The opinion of the court was delivered by: B. Lynn Winmill Chief Judge United States District Court
MEMORANDUM DECISION AND ORDER
Before the Court is a Petition (Dkt. 1) to Vacate, Set Aside, or Correct Sentence under 28 U.S.C. § 2255, by Defendant/Petitioner Jabin Allen Whitlow. The government opposes and requests dismissal of Whitlow's Petition (Dkt. 11). Petitioner filed a Reply (Dkt. 12), and a Motion to Supplement (Dkt. 13). Being familiar with the record and having considered the briefing, the Court will deny Whitlow's Motion to Supplement and deny the Petition, as discussed below.
Petitioner was charged with Counts 1 and 19 in criminal Case No. 02-cr-00079, involving 29 co-defendants. Those counts charged (1) conspiracy to distribute methamphetamine, cocaine and ecstasy in violation of 21 U.S.C. §§ 846(a)(1) and 841 (b)(1)(A), and (19) possession with intent to distribute methamphetamine in violation of 21 U.S.C. § 841(a)(1). Superseding Indictment, Dkt. 60 in 02-cr-00079. Some months later, but related to the initial indictment, Petitioner alone was indicted on four counts in Case No. 02-cr-00185. Those counts included: (1) attempted distribution of methamphetamine in violation of 21 U.S.C. §§ 841(a)(1) and 846; (2) possession with intent to distribute methamphetamine in violation of 21 U.S.C. § 841(a)(1); (3) use of a firearm in relation to drug trafficking in violation of 18 U.S.C. § 924(c)(1), and 18 U.S.C. § 2; and (4) being a felon in possession of a firearm in violation of 18 U.S.C. § 922(g)(1). Indictment, Dkt. 1 in criminal case.*fn1
A jury heard both matters, consolidated as one case, and found Petitioner guilty on all four counts in Case No. 02-cr-00185 (Dkt. 21), and Count One from Case No. 02-cr-00079 (Dkt. 644). The Court sentenced Petitioner on June 18, 2003, to 444 months in prison. Minutes,Dkt. 22. Petitioner appealed both matters.
The Ninth Circuit found the language of the government's conspiracy charge in Case No. 02-cr-00079 to be impermissibly vague. Mem. Decision, Dkt. 1038 in 02-cr-00079. Concluding that this Court should have dismissed the conspiracy count, the Ninth Circuit reversed in part, and remanded for resentencing. Id. On January 27, 2006, the Court re-sentenced Petitioner to 300 months in prison on Counts 1 through 4 in Case No. 02-cr-00185. Am. Judgment, Dkt. 39. On Petitioner's second appeal, the Ninth Circuit affirmed the Court's sentence. Mem. Decision, Dkt. 58.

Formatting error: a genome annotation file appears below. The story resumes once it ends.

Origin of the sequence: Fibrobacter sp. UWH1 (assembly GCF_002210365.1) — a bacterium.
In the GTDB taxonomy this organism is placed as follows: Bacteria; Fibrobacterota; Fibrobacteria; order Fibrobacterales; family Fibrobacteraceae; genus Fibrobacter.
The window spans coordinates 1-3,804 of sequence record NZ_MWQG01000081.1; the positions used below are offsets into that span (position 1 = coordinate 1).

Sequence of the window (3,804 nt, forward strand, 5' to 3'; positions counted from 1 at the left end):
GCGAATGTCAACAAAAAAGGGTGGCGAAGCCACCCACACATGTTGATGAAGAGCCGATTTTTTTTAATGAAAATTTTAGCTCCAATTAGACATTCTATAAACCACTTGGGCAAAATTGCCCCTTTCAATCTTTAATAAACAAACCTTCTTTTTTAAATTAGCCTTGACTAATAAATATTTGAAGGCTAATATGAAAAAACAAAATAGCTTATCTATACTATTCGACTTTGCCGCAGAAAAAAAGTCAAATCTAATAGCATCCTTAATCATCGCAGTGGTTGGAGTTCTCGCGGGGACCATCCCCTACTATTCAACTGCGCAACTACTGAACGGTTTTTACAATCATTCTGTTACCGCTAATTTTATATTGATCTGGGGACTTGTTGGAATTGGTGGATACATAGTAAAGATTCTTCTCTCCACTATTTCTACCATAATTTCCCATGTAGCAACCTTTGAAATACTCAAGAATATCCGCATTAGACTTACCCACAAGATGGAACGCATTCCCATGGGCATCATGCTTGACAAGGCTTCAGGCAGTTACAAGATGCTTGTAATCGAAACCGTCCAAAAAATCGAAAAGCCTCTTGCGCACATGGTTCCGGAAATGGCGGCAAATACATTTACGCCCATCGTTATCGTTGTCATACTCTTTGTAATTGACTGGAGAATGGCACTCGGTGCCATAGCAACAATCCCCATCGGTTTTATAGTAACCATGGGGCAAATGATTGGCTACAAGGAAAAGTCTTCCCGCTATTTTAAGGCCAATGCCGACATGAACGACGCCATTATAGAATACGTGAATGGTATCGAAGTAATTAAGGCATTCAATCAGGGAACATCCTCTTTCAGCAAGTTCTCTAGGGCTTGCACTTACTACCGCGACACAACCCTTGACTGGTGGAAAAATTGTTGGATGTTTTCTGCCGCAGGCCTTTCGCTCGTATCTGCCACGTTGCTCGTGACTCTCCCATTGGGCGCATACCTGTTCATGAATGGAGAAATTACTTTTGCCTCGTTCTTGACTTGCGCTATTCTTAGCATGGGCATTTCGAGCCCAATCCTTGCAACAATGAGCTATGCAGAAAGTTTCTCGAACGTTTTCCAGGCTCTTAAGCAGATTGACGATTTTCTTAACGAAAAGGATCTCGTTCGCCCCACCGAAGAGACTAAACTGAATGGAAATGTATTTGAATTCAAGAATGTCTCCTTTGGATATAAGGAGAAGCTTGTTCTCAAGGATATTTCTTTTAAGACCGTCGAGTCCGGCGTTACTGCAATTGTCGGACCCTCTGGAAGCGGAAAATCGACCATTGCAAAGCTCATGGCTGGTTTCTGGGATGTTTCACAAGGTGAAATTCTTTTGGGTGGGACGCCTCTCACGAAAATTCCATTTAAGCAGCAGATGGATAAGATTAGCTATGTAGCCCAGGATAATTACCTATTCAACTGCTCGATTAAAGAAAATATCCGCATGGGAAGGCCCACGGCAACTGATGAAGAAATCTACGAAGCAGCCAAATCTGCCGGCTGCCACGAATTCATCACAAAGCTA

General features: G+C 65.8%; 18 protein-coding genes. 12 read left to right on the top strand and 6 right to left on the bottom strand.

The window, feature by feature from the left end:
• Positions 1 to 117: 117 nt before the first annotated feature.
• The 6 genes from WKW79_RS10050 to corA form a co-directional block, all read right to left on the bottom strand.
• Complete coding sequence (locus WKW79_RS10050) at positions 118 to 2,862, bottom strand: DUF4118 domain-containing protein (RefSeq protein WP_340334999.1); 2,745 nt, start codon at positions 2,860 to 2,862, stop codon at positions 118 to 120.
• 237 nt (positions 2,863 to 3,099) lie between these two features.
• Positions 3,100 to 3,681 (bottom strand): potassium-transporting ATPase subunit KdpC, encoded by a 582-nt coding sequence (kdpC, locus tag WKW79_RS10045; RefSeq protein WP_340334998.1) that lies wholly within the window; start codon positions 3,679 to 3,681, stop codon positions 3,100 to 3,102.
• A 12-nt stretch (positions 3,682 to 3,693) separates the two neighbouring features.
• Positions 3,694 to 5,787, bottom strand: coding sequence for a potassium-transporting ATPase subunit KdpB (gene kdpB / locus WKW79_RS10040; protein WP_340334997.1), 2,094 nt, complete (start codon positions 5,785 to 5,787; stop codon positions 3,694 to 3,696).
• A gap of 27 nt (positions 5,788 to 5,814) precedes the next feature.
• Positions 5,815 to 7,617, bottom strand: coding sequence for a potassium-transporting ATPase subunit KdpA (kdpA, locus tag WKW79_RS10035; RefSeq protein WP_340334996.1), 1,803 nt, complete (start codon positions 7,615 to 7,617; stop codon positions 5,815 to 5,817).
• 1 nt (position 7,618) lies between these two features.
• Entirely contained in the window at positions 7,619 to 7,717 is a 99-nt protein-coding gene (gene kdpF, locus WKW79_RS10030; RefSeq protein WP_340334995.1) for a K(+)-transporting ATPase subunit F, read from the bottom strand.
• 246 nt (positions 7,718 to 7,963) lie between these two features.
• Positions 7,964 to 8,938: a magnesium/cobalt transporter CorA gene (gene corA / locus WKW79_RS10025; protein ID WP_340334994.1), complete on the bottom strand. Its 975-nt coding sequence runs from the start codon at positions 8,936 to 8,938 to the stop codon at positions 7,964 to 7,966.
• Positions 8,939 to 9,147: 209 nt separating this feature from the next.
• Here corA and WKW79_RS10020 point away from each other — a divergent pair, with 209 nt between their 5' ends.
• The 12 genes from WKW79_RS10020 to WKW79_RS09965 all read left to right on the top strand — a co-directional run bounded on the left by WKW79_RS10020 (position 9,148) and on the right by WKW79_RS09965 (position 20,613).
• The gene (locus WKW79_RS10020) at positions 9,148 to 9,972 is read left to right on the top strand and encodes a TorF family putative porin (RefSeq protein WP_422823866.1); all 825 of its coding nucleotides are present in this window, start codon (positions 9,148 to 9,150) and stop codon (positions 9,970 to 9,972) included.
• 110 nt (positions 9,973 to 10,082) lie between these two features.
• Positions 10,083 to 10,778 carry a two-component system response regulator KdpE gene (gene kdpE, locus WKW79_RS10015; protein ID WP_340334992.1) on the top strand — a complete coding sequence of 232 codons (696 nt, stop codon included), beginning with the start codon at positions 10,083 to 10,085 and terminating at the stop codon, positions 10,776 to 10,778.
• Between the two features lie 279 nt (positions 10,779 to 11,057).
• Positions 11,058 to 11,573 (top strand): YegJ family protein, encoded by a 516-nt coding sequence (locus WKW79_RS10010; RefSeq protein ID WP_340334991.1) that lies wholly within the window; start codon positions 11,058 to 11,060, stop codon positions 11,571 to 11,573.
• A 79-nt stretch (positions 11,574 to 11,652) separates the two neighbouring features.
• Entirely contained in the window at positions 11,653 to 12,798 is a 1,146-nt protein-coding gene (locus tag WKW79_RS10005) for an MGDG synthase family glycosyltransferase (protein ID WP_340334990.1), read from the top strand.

In Petitioner's motion under 28 U.S.C. § 2255, now before the Court, he alleges ineffective assistance of trial counsel for (1) failure to consult and advise regarding alternatives to trial; and (2) failure to seek dismissal of Count Three.
A prisoner asserting the right to be released "may move the court which imposed the sentence to vacate, set aside or correct the sentence" under 28 U.S.C. § 2255(a). Section 2255 provides four grounds that justify relief for a federal prisoner who challenges the fact or length of his detention: (1) whether "the sentence was imposed in violation of the constitution or laws of the United States"; (2) whether the court was without jurisdiction to impose such sentence; (3) whether the sentence was "in excess of the maximum authorized by law"; or (4) whether the sentence is "otherwise subject to collateral attack." See Hill v. United States, 368 U.S. 424, 428 (1962). Despite this seemingly broad language, "the range of claims which may be raised in a § 2255 motion is narrow." United States v. Wilcox, 640 F.2d 970, 972 (9th Cir. 1981).
Where a motion under § 2255 is based on alleged constitutional or jurisdictional error, one must be careful to distinguish mere errors of law or fact. See Charles Alan Wright & Arthur R. Miller, Federal Practice and Procedure § 593 (2d ed. 1982). If the alleged error is one of law or fact, then § 2255 does not provide a basis for collateral attack "unless the claimed error constituted 'a fundamental defect which inherently results in a complete miscarriage of justice.'" United States v. Addonizio, 442 U.S. 178, 185 (1979) (citing Hill, 368 U.S. at 428).
The Court recognizes that a response from the government and a prompt hearing are required "[u]nless the motion and the files and records of the case conclusively show that the prisoner is entitled to no relief . . .." 28 U.S.C. § 2255(b); United States v. Leonti, 326 F.3d 1111, 1116 (9th Cir. 2003)(quotation omitted). To withstand summary dismissal, a defendant "must make specific factual allegations which, if true, would entitle him to relief on his claim." United States v. Keller, 902 F.2d 1391, 1395 (9th Cir. 1990). Conclusory statements, without more, are insufficient to require a hearing. United States v. Johnson, 988 F.2d 941, 945 (9th Cir. 1993).
As discussed below, even if the Court were to accept all of Petitioner's allegations as true, he still fails to raise allegations sufficient to warrant a hearing. Thus, the Court will consider the ...